NHS England chief executive Sir David Nicholson has told HSJ it is time to question whether “the straightforward commissioner-provider split” is the best way to organise care for some communities.

He also called for the “cookie cutter” policy of all NHS providers becoming foundations trusts to be abandoned.

The NHS England chief executive announced a major review of NHS strategy in an exclusive interview with HSJ in the run up to this week’s NHS Confederation conference.

Sir David, who has announced he will retire by March next year, insisted he would not be “reaching for my pipe and slippers” in his remaining months in the post. He said NHS England’s strategy would seek to “liberate” the service to “experiment” with a range of solutions to challenges faced by the NHS.

“The idea you could have one model in a sort of Stalinist way driven from the centre seems out of kilter really with the kind of NHS we want to create,” he said.

NHS England will publish a “case for change” in the coming weeks then lead a national discussion with the public on a three-to-five year NHS service strategy. There will also be a “call for evidence” and review of the best “provider landscape”. Findings are expected to be published early next year.

Sir David highlighted the uniting of commissioners and providers as one of the main ideas to be explored in the strategy review.

“We’re very interested in thinking about integration of commissioning and provision and we can work with Monitor and others on how that could work, in particular circumstances and against particular sets of challenges.”

He said NHS England was already “thinking about the possibility of mutual [organisations and] social enterprises, and also about whether the straightforward commissioner-provider split is the right thing for all communities”.

Sir David called on the service to look closely at US organisations Geisinger and Kaiser Permanente, which serve as insurer and provider for a defined membership.  He said: “We need to be much more creative about those sorts of models of integration, which go beyond simple provider integration.”

The review will consider “the different ways of organising ourselves from, on the one hand, chains of hospitals, through to integration,” he said.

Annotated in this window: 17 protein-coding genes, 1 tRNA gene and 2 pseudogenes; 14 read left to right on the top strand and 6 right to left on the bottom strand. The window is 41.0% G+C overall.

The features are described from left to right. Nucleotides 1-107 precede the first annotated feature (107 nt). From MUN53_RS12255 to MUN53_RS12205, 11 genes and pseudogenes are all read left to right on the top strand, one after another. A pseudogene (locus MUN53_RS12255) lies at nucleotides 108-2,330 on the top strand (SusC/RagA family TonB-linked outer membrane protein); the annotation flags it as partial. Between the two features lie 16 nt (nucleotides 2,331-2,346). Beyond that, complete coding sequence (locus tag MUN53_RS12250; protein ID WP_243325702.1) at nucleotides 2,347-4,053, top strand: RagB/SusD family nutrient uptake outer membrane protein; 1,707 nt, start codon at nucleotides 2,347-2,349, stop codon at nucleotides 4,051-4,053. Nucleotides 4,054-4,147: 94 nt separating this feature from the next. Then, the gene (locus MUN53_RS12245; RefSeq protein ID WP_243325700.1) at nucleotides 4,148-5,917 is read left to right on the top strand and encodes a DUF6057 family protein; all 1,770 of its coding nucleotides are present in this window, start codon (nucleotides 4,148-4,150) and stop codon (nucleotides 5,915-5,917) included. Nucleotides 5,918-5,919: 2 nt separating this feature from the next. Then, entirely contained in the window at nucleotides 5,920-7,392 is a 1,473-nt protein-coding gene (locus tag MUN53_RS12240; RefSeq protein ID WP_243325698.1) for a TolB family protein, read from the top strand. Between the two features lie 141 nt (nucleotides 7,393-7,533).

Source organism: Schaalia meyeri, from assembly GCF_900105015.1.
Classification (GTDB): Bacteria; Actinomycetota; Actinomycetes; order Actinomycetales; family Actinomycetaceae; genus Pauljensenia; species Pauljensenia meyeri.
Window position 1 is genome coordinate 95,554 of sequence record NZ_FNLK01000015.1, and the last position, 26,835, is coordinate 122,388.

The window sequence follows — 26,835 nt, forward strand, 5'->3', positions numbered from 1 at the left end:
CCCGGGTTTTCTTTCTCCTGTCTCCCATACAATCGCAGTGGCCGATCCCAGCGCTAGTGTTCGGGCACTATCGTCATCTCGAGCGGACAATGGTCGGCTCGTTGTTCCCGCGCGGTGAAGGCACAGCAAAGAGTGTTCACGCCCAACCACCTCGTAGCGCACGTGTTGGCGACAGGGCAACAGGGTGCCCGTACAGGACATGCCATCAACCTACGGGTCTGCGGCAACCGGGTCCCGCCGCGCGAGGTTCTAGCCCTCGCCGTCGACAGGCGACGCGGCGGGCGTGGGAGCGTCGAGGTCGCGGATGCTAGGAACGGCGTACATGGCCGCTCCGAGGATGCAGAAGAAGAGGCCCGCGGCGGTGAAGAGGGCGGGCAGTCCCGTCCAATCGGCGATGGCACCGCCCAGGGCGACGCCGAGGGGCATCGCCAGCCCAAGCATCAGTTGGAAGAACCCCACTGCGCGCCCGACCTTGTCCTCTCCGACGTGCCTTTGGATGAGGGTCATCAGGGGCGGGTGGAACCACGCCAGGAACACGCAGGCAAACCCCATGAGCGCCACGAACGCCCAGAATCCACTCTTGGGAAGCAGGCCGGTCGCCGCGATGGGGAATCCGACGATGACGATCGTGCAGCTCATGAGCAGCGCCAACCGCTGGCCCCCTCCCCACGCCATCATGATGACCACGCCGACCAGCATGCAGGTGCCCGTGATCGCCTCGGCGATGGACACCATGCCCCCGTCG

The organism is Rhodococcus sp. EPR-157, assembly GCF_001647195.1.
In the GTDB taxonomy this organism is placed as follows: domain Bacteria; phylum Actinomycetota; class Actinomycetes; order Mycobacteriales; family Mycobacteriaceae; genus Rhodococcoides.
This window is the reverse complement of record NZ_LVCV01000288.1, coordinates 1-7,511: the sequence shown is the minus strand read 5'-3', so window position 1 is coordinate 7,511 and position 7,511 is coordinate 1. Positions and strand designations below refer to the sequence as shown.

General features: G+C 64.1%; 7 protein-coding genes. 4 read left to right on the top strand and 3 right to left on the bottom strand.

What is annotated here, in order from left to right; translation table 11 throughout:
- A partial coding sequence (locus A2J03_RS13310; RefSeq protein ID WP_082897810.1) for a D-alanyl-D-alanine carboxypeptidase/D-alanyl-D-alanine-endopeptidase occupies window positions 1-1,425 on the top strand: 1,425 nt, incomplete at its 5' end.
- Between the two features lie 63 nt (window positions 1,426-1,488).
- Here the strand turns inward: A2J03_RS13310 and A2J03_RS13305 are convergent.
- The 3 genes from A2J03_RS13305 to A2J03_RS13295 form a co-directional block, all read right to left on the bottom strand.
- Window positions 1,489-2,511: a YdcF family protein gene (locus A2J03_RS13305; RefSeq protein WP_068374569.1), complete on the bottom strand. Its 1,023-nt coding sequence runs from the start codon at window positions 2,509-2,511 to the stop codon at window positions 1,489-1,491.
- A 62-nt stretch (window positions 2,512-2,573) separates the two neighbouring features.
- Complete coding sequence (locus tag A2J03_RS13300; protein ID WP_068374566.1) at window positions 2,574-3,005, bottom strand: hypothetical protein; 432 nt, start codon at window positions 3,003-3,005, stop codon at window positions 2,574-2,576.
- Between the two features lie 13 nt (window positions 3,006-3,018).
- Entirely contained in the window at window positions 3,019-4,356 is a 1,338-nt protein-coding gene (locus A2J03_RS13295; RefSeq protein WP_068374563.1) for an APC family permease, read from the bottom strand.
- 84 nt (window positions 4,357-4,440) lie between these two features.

Sir David also condemned the idea of a “cookie cutter foundation trust pipeline”. The strategy will examine “whether the foundation trust is the right model for all [provider] organisations in the NHS”, he said. “We should liberate people… if they think [alternative models] are the right thing to do, they should do it.”

Sir David said the strategy work, which will also include discussions in each locality, should lead to service transformation. Progress on this had been “variable across the country” since 2008, he claimed.

He said the strategy work was based on a strength of the NHS reforms − the creation of a “vehicle” in NHS England which is “separate from the government [and can] look strategically… see outside of the electoral cycle”. It can also look beyond the current design of the commissioning system, he said.

“The [government’s] mandate doesn’t say you [have to] build a great commissioning system; it says you have to improve outcomes. So of course we’re interested in the nature of the NHS that’s being created. We’re not a regulator of commissioners.”

He added: “The NHS needs and wants a sense of direction, which I think NHS England can provide.”

Sir David has said he may retire before March if his replacement is appointed. Asked whether his successor would necessarily follow his strategy work, he said: “If we do it properly.” The successor is likely to be involved in the final stages of the work.

Sir David said NHS England had a strong set of non-executive directors. “They want to create something which is long-lasting and not something which will shift every time you have either a new executive director or even a new government.”

“What is really important to the chair in appointing my successor is to get someone who buys into the values and principles of NHS England.”

Part of the NHS England’s strategy will specifically cover specialised services, which it commissions directly. Sir David said NHS England could potentially identify “a smaller group of organisations which are equipped and organised” to provide these, with which it could “essentially concentrate and centralise” services. It could “give them much more flexibility in the way those things are operated”.